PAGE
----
Uncertainty quantification is a vague term. It might mean classical parameter estimation techniques in statistics (like generating confidence intervals, for instance). But in modern ML it often means techniques to ensure that black box predictive models and behaving in desired ways. That’s what I’ll focus on here.

Perhaps the most basic desiderate in UQ is marginal consistency (see marginal consistency and online marginal estimation). Here we want roughly that the average prediction matches the average outcome. This is a pretty weak guarantee.

Two ways of strengthening marginal consistency is to focus on calibration or multi-group consistency, which are guarantees where we condition on something. In the calibration case we condition on the model output (eg for mean calibration we want $v≈E[y∣f(x)=v]$). In the multi-group setting we condition on group membership (eg we want $E[y∣g(x)=1]≈E[f(x)∣g(x)=1])$ for all groups $g$).

We can combine calibration and multi-group consistency in multi-group calibration which, in the mean estimation setting, asks that $v≈E[y∣f(x)=v,g(x)=1]$ for all $v$ and $g$.

# Modifying black-box functions

Often we are interested in “patching” or altering an existing black-box model $f$ so that it it meets our goal (whether calibration, consistency, etc). This is often done iteratively: we pick the output that is maximizing our notion of error (eg the term that maximizes average calibration error) and then “fix it”. Variants of this same idea occur in marginal consistency, multi-group consistency, and multi-group calibration. The proofs of these algorithms typically rely on demonstrating that every time the function is modified, some notion of error (eg squared error or pinball loss) decreases, meaning the algorithm must terminate. Bounding by how much it goes down gives you a bound on the number of iterations.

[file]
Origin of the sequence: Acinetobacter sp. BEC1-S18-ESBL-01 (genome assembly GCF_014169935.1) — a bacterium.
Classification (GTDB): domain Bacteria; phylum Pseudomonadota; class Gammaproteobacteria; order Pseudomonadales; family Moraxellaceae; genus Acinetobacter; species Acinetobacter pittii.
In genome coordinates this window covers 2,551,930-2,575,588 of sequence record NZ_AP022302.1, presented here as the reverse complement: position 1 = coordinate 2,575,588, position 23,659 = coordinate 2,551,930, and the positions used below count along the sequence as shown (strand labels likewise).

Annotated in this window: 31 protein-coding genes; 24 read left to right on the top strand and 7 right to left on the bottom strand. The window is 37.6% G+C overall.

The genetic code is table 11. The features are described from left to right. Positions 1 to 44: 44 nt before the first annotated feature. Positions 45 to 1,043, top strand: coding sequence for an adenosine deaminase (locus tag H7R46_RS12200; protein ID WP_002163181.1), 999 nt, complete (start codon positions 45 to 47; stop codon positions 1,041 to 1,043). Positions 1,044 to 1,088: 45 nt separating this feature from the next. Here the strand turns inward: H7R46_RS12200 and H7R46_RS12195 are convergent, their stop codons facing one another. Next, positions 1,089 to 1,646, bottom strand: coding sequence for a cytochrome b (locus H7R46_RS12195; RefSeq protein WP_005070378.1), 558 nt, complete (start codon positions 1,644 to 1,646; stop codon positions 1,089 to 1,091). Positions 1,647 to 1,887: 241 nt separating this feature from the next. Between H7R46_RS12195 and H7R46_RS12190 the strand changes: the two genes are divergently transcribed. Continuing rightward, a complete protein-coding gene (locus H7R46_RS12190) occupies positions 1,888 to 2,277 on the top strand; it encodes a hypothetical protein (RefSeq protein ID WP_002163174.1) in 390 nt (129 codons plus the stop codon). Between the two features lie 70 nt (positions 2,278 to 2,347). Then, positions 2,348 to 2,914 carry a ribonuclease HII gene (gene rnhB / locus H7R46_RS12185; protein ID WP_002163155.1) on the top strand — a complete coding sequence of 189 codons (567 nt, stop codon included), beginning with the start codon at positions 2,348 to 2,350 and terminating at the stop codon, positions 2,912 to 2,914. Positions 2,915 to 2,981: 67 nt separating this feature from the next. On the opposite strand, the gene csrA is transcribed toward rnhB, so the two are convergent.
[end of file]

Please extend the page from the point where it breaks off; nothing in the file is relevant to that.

For quantiles, we typically require that the cdf of the distribution Lipschitz.

# Sequential vs batch setting

UQ can occur in both the batch setting and the sequential setting. The sequential setting is as follows:

Every time $t$:

- the adversary chooses a pair $(x_{t},y_{t})$ (perhaps from a distribution, perhaps not)
- We see $x_{t}$ only and produce a prediction $p_{t}$
- $y_{t}$ is revealed to us

Ideally we want to develop algorithms for the sequential setting which constrain the adversary’s behavior as little as possible.

Of course, the sequential setting is strictly harder than the batch setting, in the sense that if we have a good sequential algorithm then we can just run it in the batch setting and obtain the same guarantee.

# References

- Textbook by Aaron Roth